Japan, U.S. Defense Ministers Reaffirm Cooperation Against Possible 2nd Launch by North Korea

Defense Minister Yasukazu Hamada, right, and U.S. Defense Secretary Lloyd Austin pose at the start of their meeting at the Defense Ministry in Tokyo on Thursday.

Japan’s Defense Minister Yasukazu Hamada and U.S. Secretary of Defense Lloyd Austin confirmed Thursday that their two countries and South Korea would cooperate against the next launch of a purported military reconnaissance satellite, which North Korea has preannounced.

During their meeting at the Defense Ministry in Tokyo, the two leaders also agreed to strengthen the deterrence and response capabilities of the Japan-U.S. alliance with China in mind.

At the beginning of their meeting, Hamada said he “strongly condemns” Wednesday’s “satellite” launch, which ended in failure.

North Korea vowed to conduct a second launch soon.

Hamada said at a press conference after the meeting, “We confirmed to further work closely between Japan and the United States, and Japan, the United States and the Republic of Korea, so that we can rapidly act in a concerted manner against North Korea’s provocative actions.”

He also pointed out the importance of extended deterrence, including the U.S. nuclear umbrella.

Austin said, “As we face these shared challenges, I am here to reaffirm America’s unwavering commitment to Japan.”

North Korea’s “satellite” launches utilize technology that is applicable to ballistic missile development, and Tokyo and Washington are wary of Pyongyang’s growing nuclear and missile capabilities.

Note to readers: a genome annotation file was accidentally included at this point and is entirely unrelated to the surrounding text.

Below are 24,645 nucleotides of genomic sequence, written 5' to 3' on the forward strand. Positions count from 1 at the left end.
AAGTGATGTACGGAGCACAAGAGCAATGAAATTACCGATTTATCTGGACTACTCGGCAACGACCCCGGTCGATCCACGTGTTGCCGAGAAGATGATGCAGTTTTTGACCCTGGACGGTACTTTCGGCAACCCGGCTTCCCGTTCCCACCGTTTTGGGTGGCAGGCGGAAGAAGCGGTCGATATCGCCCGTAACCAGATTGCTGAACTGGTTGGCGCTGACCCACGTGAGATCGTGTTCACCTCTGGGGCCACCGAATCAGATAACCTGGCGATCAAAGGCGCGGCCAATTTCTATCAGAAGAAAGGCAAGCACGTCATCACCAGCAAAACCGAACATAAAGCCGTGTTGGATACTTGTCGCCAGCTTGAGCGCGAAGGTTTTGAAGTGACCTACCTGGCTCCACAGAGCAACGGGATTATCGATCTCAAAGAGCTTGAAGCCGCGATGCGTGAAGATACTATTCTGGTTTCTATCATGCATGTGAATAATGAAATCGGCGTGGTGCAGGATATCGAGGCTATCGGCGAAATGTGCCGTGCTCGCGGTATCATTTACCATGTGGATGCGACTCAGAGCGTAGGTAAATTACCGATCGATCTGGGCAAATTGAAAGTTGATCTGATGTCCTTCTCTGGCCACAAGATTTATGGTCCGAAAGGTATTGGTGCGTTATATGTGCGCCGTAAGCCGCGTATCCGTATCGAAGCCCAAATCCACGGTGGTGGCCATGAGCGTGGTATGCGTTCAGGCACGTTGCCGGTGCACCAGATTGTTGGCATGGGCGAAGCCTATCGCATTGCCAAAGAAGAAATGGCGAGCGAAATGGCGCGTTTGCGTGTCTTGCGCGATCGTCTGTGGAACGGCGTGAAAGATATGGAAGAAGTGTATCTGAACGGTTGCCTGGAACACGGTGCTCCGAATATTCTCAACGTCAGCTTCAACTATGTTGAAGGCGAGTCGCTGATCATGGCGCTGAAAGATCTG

In preparation for missile launches, radar systems of Japan and South Korea are expected to be linked via the United States to quickly share missile-related information. Japan, the United States and South Korea plan to hold a trilateral defense ministerial meeting in conjunction with the Asia Security Summit, or the IISS Shangri-La Dialogue, in Singapore from Friday to Sunday. Austin said that there has been important progress in cooperation among the three countries.

Hamada and Austin also discussed measures against China’s growing military power.

“We are deeply concerned by [China’s] coercive behavior and its attempts to undermine the rules-based international order,” Austin told reporters.

As for Japan’s decision to acquire self-defense capabilities to attack missile launching bases and other targets, the U.S. secretary of defense said, “I strongly support Japan’s updated national security policies, including your decision to increase defense spending and to acquire counterstrike capabilities.”

During Thursday’s meeting, they also exchanged views on the division of their roles in a contingency.

Austin said, “We continue to strengthen our interoperability through training and exercises.”